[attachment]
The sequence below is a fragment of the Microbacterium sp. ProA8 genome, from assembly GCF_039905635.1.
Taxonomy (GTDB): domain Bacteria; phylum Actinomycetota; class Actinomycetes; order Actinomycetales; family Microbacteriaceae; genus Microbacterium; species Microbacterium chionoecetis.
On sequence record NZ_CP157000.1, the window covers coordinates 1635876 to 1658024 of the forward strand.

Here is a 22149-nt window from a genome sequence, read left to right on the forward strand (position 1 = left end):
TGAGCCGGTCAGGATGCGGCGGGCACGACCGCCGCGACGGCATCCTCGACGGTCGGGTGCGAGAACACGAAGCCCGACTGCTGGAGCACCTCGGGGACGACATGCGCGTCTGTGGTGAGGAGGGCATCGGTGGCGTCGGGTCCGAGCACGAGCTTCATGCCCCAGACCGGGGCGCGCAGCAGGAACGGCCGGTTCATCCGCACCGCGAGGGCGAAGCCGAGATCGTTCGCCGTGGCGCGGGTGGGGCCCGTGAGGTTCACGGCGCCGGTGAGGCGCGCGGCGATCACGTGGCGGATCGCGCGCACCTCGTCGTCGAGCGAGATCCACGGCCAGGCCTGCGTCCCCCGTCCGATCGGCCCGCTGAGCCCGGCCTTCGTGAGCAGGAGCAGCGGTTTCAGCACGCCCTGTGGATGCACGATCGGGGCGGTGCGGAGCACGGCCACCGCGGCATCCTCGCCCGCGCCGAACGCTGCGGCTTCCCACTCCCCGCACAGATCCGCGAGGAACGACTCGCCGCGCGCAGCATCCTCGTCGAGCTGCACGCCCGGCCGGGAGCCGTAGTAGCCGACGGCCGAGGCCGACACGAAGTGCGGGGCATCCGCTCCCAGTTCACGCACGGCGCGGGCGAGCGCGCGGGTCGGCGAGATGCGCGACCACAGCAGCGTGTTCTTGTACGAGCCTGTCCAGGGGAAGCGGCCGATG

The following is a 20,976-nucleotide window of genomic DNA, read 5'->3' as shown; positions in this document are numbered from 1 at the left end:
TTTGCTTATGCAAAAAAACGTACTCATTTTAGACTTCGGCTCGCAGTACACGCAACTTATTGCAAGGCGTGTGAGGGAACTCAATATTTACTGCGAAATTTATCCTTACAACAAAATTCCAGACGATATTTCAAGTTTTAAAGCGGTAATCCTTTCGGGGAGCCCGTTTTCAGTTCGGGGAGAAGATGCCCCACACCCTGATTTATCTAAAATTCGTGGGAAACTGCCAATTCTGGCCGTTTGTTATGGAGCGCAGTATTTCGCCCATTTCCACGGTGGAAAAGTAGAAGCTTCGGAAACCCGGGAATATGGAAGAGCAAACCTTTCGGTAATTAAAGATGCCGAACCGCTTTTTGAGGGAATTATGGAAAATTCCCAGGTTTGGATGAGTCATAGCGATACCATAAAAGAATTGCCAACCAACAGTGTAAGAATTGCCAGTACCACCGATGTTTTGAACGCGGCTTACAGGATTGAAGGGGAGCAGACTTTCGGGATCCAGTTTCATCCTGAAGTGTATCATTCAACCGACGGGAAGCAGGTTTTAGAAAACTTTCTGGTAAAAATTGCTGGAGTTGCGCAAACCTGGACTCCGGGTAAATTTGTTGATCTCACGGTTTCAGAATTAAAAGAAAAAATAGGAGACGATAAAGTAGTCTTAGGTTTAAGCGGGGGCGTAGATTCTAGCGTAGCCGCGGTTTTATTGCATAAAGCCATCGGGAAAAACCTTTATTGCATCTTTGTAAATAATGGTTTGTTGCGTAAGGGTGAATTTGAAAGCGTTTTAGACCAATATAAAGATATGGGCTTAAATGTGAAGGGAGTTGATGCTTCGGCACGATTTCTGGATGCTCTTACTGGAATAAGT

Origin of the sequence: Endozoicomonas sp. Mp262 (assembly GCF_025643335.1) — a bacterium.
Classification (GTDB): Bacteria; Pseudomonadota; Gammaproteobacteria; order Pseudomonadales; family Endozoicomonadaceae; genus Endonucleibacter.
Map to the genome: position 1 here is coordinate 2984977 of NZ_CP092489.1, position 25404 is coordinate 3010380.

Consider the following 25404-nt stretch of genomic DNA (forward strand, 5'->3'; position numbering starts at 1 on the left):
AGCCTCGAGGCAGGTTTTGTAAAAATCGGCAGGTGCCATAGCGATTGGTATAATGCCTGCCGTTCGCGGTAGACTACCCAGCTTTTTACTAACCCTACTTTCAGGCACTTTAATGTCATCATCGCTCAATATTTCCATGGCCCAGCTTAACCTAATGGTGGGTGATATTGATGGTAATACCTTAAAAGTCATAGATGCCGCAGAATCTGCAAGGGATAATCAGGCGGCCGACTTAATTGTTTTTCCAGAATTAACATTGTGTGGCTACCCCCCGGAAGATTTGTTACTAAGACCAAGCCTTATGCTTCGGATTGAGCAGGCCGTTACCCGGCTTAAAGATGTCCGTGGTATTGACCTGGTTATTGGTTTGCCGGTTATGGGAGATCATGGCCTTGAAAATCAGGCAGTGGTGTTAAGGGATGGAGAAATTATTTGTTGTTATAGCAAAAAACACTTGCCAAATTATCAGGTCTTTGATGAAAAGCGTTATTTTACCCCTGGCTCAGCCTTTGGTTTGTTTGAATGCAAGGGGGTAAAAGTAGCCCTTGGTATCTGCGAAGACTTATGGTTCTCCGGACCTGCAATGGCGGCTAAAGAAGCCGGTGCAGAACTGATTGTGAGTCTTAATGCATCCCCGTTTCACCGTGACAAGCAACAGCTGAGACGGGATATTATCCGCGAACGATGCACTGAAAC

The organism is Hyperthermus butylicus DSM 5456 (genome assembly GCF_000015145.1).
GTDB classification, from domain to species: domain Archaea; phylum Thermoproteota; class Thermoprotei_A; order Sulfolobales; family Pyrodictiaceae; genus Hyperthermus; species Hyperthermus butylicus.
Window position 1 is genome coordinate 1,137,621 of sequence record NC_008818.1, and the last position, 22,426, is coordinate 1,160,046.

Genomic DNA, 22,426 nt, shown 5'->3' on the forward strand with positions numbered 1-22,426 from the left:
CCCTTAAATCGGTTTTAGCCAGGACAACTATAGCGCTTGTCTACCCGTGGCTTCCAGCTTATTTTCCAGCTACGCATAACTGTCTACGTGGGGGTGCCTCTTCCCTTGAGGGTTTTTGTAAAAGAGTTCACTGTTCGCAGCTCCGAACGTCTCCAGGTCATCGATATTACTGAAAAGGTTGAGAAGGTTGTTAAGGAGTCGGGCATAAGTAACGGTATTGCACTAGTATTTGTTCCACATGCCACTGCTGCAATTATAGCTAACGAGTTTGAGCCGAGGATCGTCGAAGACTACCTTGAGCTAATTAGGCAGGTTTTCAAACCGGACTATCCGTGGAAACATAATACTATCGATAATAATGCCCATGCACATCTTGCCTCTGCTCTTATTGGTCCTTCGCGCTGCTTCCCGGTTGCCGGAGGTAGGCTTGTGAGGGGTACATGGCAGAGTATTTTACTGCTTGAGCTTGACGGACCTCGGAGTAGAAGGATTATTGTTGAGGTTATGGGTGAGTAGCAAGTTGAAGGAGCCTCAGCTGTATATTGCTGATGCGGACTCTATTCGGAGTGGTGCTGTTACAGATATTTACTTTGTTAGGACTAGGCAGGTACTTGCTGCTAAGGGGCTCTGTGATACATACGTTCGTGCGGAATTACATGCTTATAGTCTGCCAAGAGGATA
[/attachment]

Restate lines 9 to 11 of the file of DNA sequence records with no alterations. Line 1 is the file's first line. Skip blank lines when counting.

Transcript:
Classification (GTDB): Bacteria; Pseudomonadota; Gammaproteobacteria; order Pseudomonadales; family Endozoicomonadaceae; genus Endonucleibacter.
Map to the genome: position 1 here is coordinate 2984977 of NZ_CP092489.1, position 25404 is coordinate 3010380.

Consider the following 25404-nt stretch of genomic DNA (forward strand, 5'->3'; position numbering starts at 1 on the left):